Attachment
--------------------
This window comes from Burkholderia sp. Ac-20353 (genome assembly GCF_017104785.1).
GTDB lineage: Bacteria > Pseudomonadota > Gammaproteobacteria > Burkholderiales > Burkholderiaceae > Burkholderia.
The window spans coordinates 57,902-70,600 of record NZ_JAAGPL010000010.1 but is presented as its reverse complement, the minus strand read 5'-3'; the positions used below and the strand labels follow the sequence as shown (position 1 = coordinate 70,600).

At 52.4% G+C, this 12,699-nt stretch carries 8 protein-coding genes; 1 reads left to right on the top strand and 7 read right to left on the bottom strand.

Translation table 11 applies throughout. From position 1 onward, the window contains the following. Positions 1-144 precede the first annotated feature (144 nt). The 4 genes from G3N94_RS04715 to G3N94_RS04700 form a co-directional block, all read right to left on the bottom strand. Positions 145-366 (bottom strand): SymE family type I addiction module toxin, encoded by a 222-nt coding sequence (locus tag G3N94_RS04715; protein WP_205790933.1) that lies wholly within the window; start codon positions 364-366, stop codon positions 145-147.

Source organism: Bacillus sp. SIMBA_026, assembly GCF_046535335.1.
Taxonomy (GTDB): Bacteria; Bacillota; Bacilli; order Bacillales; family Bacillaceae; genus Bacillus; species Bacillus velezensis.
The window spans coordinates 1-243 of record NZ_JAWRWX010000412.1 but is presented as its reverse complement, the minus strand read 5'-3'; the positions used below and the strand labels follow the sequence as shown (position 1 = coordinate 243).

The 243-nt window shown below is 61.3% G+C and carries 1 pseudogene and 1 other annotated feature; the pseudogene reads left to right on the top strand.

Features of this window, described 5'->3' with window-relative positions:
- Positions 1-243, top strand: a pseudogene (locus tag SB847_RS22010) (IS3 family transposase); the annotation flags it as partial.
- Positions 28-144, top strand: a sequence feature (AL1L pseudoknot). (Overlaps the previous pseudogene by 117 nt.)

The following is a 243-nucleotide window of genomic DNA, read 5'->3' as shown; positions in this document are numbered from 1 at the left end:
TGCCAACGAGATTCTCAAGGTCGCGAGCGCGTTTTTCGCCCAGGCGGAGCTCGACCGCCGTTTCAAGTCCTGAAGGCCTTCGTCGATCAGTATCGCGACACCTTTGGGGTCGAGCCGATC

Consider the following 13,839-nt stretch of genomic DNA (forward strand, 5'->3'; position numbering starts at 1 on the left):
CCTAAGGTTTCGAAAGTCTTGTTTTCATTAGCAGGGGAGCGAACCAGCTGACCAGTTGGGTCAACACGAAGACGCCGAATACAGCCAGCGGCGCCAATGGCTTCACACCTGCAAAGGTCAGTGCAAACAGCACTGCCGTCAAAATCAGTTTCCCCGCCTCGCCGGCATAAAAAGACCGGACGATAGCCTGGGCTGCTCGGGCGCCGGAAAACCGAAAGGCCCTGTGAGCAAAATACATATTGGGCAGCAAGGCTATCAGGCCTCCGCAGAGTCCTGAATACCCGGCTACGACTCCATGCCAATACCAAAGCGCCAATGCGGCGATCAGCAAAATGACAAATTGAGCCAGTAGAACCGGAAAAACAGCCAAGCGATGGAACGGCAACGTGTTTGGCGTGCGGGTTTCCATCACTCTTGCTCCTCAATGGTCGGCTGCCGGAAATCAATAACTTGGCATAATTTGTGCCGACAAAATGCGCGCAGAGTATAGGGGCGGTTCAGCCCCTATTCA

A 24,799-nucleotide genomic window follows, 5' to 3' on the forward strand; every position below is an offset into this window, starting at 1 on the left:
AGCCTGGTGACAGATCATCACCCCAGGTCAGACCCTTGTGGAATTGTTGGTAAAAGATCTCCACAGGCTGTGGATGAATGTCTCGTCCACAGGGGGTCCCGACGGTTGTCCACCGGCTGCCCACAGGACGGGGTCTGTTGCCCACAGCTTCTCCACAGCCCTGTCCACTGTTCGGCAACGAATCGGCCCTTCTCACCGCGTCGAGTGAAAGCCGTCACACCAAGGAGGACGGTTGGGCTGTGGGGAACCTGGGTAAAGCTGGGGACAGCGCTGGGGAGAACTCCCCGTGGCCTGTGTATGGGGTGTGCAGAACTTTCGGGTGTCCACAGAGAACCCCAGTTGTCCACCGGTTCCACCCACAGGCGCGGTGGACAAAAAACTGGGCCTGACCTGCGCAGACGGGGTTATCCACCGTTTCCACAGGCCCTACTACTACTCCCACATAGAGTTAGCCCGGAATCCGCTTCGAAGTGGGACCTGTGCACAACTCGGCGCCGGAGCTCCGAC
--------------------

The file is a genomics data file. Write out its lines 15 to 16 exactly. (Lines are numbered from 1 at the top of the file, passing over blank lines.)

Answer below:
Consider the following 13,839-nt stretch of genomic DNA (forward strand, 5'->3'; position numbering starts at 1 on the left):
CCTAAGGTTTCGAAAGTCTTGTTTTCATTAGCAGGGGAGCGAACCAGCTGACCAGTTGGGTCAACACGAAGACGCCGAATACAGCCAGCGGCGCCAATGGCTTCACACCTGCAAAGGTCAGTGCAAACAGCACTGCCGTCAAAATCAGTTTCCCCGCCTCGCCGGCATAAAAAGACCGGACGATAGCCTGGGCTGCTCGGGCGCCGGAAAACCGAAAGGCCCTGTGAGCAAAATACATATTGGGCAGCAAGGCTATCAGGCCTCCGCAGAGTCCTGAATACCCGGCTACGACTCCATGCCAATACCAAAGCGCCAATGCGGCGATCAGCAAAATGACAAATTGAGCCAGTAGAACCGGAAAAACAGCCAAGCGATGGAACGGCAACGTGTTTGGCGTGCGGGTTTCCATCACTCTTGCTCCTCAATGGTCGGCTGCCGGAAATCAATAACTTGGCATAATTTGTGCCGACAAAATGCGCGCAGAGTATAGGGGCGGTTCAGCCCCTATTCA